Thrill Seekers Prepare for "The Great Bull Run"

Hawthorne Race Course hosts first Chicago-area version of bull run

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    NEWSLETTERS

    Hawthorne Race Course hosts first Chicago-area version of bull run. NBC 5's Nesita Kwan reports.

    Thousands of Chicago-area people will get a taste of Spain Saturday at the first local staging of The Great Bull Run.

    The Americanized and tamer version of Pamplona's famous Running of the Bulls takes place at Hawthorne Race Course in south suburban Stickney.

    "It's a legendary event. Everyone knows about it; it's a bucket list item. But it's the danger that draws people to it. People want to test themselves. They want to see, 'Do I have what it takes to go out there with these massive animals and run alongside of them?'" organizer Rob Dickens said.

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    Dickens says he came up with the idea after he tried to go to the Pamplona event in 2012 but found traveling to Spain prohibitive.

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    "You have to book everything about a year in advance, and it costs about $4,000 a person for your flights and all that. So that's when I decided, why not bring something similar here to the U.S. to make it more accessible?" Dickens said.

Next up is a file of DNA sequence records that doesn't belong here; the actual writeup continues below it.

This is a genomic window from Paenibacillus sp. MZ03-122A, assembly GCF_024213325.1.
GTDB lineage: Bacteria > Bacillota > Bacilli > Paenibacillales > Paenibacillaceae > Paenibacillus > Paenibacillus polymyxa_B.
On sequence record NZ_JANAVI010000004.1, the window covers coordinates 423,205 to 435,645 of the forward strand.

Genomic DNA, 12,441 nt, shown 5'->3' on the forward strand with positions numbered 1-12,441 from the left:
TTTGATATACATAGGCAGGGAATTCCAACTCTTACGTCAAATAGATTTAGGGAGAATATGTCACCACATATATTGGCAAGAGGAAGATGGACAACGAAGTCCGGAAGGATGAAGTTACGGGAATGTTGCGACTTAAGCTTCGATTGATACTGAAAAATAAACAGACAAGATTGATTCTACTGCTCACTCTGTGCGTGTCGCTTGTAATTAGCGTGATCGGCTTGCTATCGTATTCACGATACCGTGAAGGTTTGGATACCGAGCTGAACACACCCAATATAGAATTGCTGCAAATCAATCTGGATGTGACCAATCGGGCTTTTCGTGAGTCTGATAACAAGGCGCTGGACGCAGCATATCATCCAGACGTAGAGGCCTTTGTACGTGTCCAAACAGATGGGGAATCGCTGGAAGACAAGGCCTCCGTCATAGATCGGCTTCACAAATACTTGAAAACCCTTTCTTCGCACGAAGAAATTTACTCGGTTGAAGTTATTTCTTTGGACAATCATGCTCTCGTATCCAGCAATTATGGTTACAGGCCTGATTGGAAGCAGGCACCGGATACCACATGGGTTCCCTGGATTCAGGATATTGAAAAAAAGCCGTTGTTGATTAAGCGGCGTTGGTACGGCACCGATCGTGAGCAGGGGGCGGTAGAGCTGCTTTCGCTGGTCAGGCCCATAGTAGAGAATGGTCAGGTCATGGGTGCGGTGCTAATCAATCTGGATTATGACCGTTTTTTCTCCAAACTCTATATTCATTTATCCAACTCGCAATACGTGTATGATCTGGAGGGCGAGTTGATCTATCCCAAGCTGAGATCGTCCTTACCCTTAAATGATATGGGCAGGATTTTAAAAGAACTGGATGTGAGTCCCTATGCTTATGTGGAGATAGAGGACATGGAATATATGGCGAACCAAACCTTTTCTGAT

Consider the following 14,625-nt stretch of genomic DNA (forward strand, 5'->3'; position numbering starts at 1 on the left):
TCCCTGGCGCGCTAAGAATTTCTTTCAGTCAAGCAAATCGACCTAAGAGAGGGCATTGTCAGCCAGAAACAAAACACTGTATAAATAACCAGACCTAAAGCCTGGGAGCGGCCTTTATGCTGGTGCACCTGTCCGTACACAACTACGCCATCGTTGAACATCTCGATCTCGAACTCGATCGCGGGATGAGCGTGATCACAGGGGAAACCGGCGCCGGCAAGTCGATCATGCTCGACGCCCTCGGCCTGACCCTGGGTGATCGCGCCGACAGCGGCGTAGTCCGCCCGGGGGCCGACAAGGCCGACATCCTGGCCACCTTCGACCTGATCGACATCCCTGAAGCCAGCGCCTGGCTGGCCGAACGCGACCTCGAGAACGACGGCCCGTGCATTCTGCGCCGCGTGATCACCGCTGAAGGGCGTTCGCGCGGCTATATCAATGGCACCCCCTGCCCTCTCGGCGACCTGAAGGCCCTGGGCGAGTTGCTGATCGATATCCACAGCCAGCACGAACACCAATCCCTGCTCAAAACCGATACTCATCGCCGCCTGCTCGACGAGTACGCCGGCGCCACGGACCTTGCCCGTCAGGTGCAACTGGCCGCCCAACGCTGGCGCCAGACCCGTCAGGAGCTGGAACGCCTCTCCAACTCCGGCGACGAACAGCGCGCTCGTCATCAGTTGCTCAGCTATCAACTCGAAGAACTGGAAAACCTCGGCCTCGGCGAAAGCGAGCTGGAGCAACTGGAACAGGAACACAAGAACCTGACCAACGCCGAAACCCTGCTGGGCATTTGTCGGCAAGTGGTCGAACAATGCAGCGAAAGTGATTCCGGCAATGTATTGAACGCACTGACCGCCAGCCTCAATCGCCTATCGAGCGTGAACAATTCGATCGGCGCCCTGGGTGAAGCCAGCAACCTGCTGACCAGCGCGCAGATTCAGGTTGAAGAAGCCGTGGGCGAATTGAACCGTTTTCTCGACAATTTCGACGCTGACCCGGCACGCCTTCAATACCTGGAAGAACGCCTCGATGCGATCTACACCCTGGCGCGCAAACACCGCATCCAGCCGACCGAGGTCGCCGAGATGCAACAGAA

Event organizers say they won't be using the kind of hyper-aggressive bulls that run in the Pamplona version. The Hawthorne bull run will also incorporate a safety fence that participants can climb, and riders on horses will follow the bulls and lasso the animals in case one gets too aggressive.

    Last year, officials from the Humane Society of the United States requested an investigation into what they called an "unlicensed event," and complained the event posed a danger to the animals.

    But Dickens says that worry is unfounded.

    "The federal government did look into what we were doing and said there's nothing to see here. Basically, we don't hit the bulls to make them run, or shock them, or do anything else. It's their natural stampede instinct to run when they see one of their fellows running," Dickens said.

    The Hawthorne event falls days after a Chicago author was injured during the Pamplona event.